They do not realize that there are many things they can do well, and they must impose their own value on activities, rather than waiting around for someone to convince them that this major is just for them.

        2. The dominant theme pattern is vulnerable to economics and the change of societal value. The theme that you choose might not earn you a living.

    3. Maximum fulfillment of desires: (naturalism) people are born with innate purposes, ends, and goals, and excellence is achieved by fulfilling these natural human wants.

      1. The desires are identified by looking specifically at what your peculiar desires are, from a biological and sociological view.

      2. What do you want? One makes a list and then sets out to achieve it.

      3. Problem: We are not always the best judge of what is good for us. (Re., the Socratic Paradox).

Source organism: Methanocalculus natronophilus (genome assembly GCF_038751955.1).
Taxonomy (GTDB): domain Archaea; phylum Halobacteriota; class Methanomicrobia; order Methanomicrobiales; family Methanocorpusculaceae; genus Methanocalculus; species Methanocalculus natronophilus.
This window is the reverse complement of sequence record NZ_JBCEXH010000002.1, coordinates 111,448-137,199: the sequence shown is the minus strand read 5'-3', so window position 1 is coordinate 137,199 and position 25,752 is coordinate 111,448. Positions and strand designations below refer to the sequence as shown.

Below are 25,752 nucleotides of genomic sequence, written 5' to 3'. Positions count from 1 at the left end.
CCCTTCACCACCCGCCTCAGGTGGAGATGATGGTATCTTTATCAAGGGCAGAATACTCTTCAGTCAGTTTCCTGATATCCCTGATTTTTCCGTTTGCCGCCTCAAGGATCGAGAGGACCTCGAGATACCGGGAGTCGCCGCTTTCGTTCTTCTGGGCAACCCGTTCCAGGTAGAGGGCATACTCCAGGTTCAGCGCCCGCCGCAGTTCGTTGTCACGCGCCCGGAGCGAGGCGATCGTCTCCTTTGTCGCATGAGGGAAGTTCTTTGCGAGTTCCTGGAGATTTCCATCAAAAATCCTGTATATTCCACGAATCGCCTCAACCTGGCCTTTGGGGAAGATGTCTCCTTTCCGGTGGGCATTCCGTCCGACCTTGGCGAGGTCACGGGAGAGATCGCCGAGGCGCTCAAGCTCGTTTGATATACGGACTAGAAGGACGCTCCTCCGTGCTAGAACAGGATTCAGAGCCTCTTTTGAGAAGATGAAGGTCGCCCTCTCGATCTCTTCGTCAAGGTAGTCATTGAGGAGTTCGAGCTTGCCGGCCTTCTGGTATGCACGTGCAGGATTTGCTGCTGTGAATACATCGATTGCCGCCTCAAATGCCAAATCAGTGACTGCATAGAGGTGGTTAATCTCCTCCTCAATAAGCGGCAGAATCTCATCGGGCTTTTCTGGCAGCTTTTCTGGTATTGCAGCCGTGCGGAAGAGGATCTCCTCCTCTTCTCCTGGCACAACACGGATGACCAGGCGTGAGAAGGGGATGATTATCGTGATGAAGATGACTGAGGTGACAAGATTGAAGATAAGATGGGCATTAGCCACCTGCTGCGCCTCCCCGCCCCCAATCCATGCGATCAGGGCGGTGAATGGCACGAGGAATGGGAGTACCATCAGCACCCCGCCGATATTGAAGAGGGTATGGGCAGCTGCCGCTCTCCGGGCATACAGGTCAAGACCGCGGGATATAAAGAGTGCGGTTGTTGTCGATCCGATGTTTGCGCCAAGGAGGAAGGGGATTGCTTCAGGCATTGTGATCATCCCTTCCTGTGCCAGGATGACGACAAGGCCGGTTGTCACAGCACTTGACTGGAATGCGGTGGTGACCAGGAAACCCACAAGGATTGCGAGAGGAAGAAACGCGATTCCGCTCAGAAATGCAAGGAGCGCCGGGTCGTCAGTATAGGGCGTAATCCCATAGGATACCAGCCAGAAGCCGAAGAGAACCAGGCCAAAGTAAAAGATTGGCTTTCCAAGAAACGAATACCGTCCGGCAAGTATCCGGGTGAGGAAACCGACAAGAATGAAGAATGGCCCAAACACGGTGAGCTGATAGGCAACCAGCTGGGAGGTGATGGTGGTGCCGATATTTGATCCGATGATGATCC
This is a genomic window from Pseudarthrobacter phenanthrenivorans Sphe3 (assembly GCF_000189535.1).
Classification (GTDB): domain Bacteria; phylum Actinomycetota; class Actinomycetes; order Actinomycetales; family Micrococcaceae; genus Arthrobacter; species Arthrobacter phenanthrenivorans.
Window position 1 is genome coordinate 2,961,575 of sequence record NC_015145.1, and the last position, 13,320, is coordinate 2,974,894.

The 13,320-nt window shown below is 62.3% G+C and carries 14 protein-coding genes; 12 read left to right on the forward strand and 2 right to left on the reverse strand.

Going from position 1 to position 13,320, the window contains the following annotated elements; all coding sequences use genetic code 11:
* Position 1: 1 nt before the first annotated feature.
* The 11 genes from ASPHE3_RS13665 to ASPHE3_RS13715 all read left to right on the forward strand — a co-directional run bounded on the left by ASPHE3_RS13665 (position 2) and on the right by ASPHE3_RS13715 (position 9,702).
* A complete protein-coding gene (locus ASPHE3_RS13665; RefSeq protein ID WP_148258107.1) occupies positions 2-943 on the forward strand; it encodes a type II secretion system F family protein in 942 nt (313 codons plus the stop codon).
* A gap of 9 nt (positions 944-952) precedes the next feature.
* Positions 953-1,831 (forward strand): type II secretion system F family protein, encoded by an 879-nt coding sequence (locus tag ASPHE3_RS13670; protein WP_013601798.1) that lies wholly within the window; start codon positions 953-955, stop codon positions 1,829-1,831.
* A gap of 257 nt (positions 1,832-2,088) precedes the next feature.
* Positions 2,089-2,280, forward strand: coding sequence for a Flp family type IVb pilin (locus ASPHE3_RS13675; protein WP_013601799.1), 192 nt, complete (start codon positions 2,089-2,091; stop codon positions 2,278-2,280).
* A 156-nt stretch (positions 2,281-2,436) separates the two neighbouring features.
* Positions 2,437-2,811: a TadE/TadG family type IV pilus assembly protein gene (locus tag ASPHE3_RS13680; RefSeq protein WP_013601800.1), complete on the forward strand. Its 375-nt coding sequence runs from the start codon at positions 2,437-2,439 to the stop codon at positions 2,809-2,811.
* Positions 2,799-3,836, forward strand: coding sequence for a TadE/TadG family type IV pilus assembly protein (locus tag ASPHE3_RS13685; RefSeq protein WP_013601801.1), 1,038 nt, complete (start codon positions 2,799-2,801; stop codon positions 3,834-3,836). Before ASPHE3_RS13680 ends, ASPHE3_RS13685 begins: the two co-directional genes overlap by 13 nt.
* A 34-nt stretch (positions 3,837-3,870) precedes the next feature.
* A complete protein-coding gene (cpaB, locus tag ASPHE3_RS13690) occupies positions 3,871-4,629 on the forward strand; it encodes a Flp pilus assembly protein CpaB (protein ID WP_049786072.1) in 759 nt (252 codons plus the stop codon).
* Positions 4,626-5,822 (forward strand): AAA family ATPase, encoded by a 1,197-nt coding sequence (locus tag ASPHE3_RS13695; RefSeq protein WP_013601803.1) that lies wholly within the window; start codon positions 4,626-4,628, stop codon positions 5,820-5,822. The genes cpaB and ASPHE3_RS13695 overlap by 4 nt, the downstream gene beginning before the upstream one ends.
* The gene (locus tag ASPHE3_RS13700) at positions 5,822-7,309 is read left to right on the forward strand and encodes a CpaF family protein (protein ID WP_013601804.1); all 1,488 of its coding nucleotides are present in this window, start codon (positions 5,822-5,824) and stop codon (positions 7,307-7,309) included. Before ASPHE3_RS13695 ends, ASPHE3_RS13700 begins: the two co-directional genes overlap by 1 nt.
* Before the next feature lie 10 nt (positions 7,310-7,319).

1. Sometimes what we desire is actually harmful to us: Fairy tales in childhood often are structured around three wishes. The last wish is used to put things back the way they were.

        2. Sometimes people are much happier when they avoid fulfilling their natural desires which have harmful consequences. A disciplined life is often preferable to being a couch-potato.

  3. What kind of capacities ought be desired? Certainly, only those which are cooperative.

    1. Cooperative capacities: those which harmonize or enhance others.

      1. E.g., in general, friendship, health, knowledge, and courtesy.

      2. Specifically, if one is interested in physics, one should develop math skills.

        If one is interested in music, one should develop listening skills.

        If one is interested in business, one should develop skills in marketing, accounting, and customer relations.

        If one is learning karate, one should do stretching, weight training, and speed drill.